Exploit At Fayal

If there had been no battle of Fayal … there would have been no battle of New Orleans.

—Andrew Jackson

When Andrew Jackson and his triumphant army rode through the streets of New Orleans after crushing Sir Edward Pakenham’s veteran troops on January 8, 1815, neither Old Hickory nor his men realized how narrow their margin of victory had been.

Jackson had arrived in New Orleans on December 2 to rally the city’s defenses. A few days later, the British under Pakenham and Admiral Sir Alexander Cochrane landed on the Mississippi delta and advanced on the city. What Jackson didn’t know was that the British were nearly two weeks behind their invasion schedule.

The doughty Cochrane, fresh from victories in the Chesapeake and the burning of Washington, D.C., had been delayed in assembling his command at Jamaica, British West Indies. The cause for that delay was a train of events set in motion more than two months earlier by one of the most brilliant episodes in American naval history, a sea fight that took place 3,000 miles from the humid Louisiana battlefield.

Few accounts of the New Orleans victory dwell on this crucial ten-day disruption in British invasion plans. Indeed it is a rare student of military history who recalls the inadvertent role of an American privateer in Jackson’s triumph.

The drama was played out in the port of Fayal, in the Azores, on the night of September 26, 1814. An American armed brig, the seven-gun, 246-ton General Armstrong out of New York, had put in earlier that clay at the neutral Portuguese harbor to refill its water casks before harassing English merchantmen along the west coast of Africa.

Aboard the brig was a crew of ninety under the command of Samuel Chester Reid, a young United States Navy officer who had wearied of service on blockaded frigates. Now on its fifth cruise, the Armstrong was one of the fastest ships afloat. Among New York’s hundred-odd privateers, her record of 24 prizes was second only to the Scourge, with 27. On this, her last cruise, she had departed Sandy Hook on September 9 and arrived at Fayal Roads seventeen days later with only one incident—a minor brush with blockading enemy men-of-war.

Her commander, just past thirty, had already been at sea for twenty years, beginning as an eleven-year-old powder boy on an American frigate. His first move after arrival at Fayal was to make a courtesy call on United States consul John B. Dabney, who assured him of the port’s neutrality. But ominous news awaited his return to the Armstrong.

Three British men-of-war had appeared in his absence and sealed off the port entrance. The first, the 18-gun sloop Carnation, sailed into Fayal and dropped anchor a pistol shot away from the American brig. The other two, which Reid recognized as the 74-gun ship-of-the-line razee Plantagenet and the 38-gun frigate Rota, anchored about a mile away. Thus the British were on the favorable end of exceedingly long odds: to Reid's 7 guns and 90 men they had 130 guns and some 2,000 men.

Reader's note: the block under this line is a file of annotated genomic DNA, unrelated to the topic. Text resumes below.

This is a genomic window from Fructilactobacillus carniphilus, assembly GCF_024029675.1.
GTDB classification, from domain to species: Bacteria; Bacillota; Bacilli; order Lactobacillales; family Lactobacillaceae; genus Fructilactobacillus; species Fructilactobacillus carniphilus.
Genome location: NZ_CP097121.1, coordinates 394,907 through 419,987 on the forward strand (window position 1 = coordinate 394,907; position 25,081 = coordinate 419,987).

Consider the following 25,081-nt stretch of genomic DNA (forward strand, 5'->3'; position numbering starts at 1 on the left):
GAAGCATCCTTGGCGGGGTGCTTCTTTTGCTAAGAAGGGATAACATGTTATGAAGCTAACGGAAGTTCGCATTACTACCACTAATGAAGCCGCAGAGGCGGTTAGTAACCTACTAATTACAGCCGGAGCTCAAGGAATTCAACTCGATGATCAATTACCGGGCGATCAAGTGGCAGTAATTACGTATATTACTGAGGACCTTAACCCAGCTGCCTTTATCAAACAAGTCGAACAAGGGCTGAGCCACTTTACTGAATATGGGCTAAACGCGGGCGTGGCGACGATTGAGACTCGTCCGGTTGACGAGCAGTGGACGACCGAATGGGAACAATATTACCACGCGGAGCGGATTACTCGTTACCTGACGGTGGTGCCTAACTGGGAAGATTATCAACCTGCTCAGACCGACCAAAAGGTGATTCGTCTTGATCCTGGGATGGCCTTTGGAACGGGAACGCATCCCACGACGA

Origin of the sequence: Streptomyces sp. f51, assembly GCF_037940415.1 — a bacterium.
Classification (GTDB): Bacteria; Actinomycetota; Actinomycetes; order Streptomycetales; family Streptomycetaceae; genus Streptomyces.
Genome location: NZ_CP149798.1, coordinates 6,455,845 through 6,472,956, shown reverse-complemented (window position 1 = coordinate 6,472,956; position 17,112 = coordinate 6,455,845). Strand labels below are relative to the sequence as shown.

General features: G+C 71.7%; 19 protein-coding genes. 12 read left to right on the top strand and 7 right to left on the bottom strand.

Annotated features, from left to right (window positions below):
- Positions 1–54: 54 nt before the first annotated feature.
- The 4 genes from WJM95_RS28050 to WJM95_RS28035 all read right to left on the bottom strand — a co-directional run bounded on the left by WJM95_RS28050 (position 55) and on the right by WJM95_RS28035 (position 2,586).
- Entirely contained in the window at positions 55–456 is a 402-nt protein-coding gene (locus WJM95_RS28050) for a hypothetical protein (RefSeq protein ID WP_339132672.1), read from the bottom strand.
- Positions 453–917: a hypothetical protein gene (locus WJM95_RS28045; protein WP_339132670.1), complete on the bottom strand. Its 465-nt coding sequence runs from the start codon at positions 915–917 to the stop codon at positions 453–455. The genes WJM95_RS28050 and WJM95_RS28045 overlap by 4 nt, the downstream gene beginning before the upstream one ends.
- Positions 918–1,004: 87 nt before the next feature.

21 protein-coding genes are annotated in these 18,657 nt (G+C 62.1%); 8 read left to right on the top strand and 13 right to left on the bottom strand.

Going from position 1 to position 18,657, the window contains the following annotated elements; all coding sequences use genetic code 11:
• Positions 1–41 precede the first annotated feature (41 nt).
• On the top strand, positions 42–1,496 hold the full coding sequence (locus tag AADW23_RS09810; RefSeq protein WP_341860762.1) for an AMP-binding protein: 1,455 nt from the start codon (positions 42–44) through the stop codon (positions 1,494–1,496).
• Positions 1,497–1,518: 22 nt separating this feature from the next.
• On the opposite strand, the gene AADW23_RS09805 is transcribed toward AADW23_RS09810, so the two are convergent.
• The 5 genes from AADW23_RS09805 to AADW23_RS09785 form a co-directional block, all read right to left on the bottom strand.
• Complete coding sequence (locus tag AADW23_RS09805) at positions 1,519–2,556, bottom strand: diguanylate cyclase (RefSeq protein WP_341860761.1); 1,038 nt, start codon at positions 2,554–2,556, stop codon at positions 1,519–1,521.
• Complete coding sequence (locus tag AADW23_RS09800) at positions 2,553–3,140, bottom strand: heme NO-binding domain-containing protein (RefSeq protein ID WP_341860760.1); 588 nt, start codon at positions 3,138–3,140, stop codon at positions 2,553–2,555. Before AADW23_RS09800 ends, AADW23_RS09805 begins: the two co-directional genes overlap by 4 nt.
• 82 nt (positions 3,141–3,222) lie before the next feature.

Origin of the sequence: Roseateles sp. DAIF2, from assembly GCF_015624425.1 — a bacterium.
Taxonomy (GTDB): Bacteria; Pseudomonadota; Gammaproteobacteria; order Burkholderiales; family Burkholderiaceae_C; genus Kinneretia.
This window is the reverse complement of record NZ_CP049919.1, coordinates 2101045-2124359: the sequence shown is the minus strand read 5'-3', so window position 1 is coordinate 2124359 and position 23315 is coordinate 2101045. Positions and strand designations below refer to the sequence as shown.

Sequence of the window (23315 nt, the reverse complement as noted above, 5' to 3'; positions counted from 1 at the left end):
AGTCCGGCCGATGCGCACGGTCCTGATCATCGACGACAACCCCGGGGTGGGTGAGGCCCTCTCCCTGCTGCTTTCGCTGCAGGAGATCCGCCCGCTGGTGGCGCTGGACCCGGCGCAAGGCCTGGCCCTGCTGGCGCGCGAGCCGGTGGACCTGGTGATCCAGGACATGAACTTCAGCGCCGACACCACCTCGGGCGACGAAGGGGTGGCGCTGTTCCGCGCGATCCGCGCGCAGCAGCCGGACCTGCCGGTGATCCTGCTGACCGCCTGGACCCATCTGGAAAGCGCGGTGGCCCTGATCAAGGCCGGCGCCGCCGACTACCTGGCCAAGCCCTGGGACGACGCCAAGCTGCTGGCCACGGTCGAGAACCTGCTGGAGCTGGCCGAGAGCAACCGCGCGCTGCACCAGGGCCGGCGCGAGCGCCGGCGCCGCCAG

Word came from Dabney that the squadron was commanded by Captain Robert Lloyd and was en route to the British West Indies—to join up, though Dabney didn’t know it, with Cochrane for the assault on New Orleans. Lloyd was a hard-bitten sea dog who only three weeks earlier, in a Fayal café, had boasted that he had boats designed expressly for cutting out American privateers, which he would destroy wherever he found them.

Upon the consul’s advice, Reid and his crew warped their ship in under the guns of Fayal’s fort and began preparing for the worst. The Armstrong’s light draft allowed them to pull within a stone’s throw of the shore in waters so shallow that the heavier British ships couldn't come alongside for boarding.

Nevertheless, heavy nets to repel boarders were rigged about the decks. The planking was sanded for sure footing. From the armory below, small arms were brought up and laid out. Buckets of grapeshot were placed by the long nines and the swivel-mounted Long Tom.

As the crew readied the Armstrong, they could observe many signal flags being run up on British yardarms and several small boats scurrying about among the three enemy ships.

Shortly after sunset, four armed long boats carrying about 100 men appeared from beyond the Carnation and swept toward the American ship. Reid immediately called his men to quarters. Battle lanterns were rigged and gun lamps glowed along the hushed decks.